What ideas and experience do you have that can help NCPG grow its membership and fundraising?
One way an organization can grow its membership and fundraising is to increase its visibility in the community. Increasing visibility gets more people interested and involved in the organization’s mission. It causes people to recognize the importance of the organization and attracts people who believe in the organization’s raison d’ etre.
In my view, NCPG is uniquely challenged to increase visibility for two reasons. First, much of the public fails to recognize problem gambling as a mental health disorder. They see problem gambling as a personal failing, affecting relatively few people, and thus there’s no urgency to address the issue. Second, many people who would normally be willing to volunteer time and resources to combat addiction are more inclined to focus on substances. They, like the general public, need to be educated on problem gambling, it’s connection with other addictions and its devastating effects.
An effective method to increase visibility is introducing the organization to other organizations and form partnerships for a common purpose. For example, if NCPG forges partnerships with other organizations in the recovery community, its work will get in front of a new group of people who may have an interest in joining and contributing to NCPG.
Do you have any personal or professional conflicts that would prevent you from engaging fully in advocacy or fundraising? If so, please describe them.
How long have you been a member of NCPG and what led you to join initially?
I have been a member of NCPG since May 2017. I initially joined because I work for DCGP, an affiliate member. I also had an interest in the resources NCPG provides because I am in recovery.
Jeﬀ Wasserman was a litigation attorney in Delaware for nearly 33 years. In August 2015, he was transferred to disability inactive status due to gambling disorder. Currently, Jeff is the Judicial Outreach and Development Director for the Delaware Council on Gambling Problems where he leads eﬀorts to raise awareness of gambling addiction in the criminal justice system. He also provides peer support services to problem gamblers and takes calls on a problem gambling helpline. Jeff volunteers for the Pennsylvania Lawyers Concerned for Lawyers and the Delaware Lawyers Assistance Program.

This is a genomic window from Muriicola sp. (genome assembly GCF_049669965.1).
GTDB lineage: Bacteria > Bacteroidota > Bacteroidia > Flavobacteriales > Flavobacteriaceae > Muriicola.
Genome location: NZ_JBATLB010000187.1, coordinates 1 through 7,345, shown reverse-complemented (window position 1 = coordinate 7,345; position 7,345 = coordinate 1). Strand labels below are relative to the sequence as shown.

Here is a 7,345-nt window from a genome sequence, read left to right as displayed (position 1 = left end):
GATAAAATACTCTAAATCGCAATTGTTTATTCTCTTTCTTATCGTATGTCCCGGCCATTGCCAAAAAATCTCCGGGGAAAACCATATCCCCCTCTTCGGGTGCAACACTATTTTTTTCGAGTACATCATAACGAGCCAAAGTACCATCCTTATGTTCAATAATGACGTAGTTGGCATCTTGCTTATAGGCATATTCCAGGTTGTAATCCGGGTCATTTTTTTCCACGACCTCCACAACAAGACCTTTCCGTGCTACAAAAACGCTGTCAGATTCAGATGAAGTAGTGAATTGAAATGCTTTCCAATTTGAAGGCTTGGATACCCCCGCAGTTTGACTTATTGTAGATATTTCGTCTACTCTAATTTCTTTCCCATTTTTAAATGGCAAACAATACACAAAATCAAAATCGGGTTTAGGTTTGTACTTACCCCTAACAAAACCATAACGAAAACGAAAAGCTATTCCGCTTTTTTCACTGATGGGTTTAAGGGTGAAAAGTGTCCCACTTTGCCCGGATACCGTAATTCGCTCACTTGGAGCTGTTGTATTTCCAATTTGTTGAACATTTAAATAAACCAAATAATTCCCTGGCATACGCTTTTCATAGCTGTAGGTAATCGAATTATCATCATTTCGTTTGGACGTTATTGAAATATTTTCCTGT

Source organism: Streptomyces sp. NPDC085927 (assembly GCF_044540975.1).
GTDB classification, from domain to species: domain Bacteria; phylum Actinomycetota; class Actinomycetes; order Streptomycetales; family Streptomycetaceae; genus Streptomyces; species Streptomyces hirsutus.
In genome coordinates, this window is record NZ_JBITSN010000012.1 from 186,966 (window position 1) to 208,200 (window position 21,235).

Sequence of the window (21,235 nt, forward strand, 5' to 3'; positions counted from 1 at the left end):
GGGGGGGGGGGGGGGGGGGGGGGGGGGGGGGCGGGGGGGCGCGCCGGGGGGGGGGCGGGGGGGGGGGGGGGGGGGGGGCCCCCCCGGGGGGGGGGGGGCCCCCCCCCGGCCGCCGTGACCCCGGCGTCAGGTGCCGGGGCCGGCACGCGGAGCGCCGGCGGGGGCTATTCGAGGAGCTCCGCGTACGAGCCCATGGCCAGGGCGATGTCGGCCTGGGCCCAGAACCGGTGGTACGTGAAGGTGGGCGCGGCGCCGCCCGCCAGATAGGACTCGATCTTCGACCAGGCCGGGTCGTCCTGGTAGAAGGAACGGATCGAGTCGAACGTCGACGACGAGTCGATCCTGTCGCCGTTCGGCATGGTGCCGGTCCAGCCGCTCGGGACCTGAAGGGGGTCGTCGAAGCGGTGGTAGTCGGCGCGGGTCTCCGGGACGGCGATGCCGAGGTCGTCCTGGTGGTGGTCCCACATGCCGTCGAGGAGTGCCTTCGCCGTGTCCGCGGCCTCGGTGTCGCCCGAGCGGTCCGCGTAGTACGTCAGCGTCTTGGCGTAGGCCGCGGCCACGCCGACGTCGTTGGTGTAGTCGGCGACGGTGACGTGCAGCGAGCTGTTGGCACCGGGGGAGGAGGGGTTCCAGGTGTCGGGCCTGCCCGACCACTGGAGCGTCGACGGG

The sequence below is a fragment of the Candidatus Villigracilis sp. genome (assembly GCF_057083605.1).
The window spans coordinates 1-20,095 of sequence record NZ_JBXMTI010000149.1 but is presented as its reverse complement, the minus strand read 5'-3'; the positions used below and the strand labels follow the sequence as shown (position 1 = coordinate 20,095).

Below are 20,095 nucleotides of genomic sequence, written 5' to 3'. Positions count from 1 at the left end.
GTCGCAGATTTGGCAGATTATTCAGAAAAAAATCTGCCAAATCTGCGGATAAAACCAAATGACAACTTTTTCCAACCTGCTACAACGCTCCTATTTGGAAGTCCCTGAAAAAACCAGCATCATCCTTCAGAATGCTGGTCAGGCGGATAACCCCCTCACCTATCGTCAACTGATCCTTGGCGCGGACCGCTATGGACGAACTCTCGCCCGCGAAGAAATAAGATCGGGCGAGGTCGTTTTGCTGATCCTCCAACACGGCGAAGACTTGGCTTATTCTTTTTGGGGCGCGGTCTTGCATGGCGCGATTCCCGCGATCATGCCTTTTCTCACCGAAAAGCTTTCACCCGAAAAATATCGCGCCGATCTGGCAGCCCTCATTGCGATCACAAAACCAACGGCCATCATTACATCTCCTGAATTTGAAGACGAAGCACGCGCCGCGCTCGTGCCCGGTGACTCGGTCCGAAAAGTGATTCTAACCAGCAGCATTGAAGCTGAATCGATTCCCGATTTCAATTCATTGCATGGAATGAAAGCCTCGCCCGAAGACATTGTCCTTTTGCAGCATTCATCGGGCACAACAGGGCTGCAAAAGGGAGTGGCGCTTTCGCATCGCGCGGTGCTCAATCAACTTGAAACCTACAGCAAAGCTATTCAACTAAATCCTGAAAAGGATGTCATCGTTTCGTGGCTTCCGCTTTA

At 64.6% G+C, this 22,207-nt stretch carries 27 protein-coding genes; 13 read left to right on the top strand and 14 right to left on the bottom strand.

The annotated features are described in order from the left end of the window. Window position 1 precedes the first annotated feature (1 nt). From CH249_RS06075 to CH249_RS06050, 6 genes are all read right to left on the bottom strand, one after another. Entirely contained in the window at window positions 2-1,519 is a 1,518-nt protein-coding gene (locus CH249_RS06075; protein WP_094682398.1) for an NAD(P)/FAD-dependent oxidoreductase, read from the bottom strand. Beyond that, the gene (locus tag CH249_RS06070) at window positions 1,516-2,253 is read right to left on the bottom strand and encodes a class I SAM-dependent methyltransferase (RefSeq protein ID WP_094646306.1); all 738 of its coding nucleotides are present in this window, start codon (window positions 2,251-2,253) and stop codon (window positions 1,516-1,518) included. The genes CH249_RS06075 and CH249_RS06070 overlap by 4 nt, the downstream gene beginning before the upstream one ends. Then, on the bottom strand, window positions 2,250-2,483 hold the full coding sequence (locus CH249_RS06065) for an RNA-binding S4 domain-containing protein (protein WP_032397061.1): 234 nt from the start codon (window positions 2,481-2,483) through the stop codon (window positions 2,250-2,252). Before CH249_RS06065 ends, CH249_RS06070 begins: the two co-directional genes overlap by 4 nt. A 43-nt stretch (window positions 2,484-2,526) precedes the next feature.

Jeff holds a BS in Political Science from the University of Rhode Island; Master’s in Public Administration from New York University; and a Juris Doctor from Delaware Law School. He is a Certified Peer Recovery Specialist (CPRS) and an International Certified Gambling Counselor (ICGC-I).
Jeﬀ has been a presenter or keynote speaker for various organizations and institutions including, the Arizona Department of Gaming, Delaware State Bar Association, Montana State Bar Association, the National Council on Problem Gambling, Delaware Law School and the National Association of Drug Court Professionals. Jeﬀ has been interviewed by local and national news outlets on problem gambling and co-hosts All In: The Addicted Gambler’s Podcast.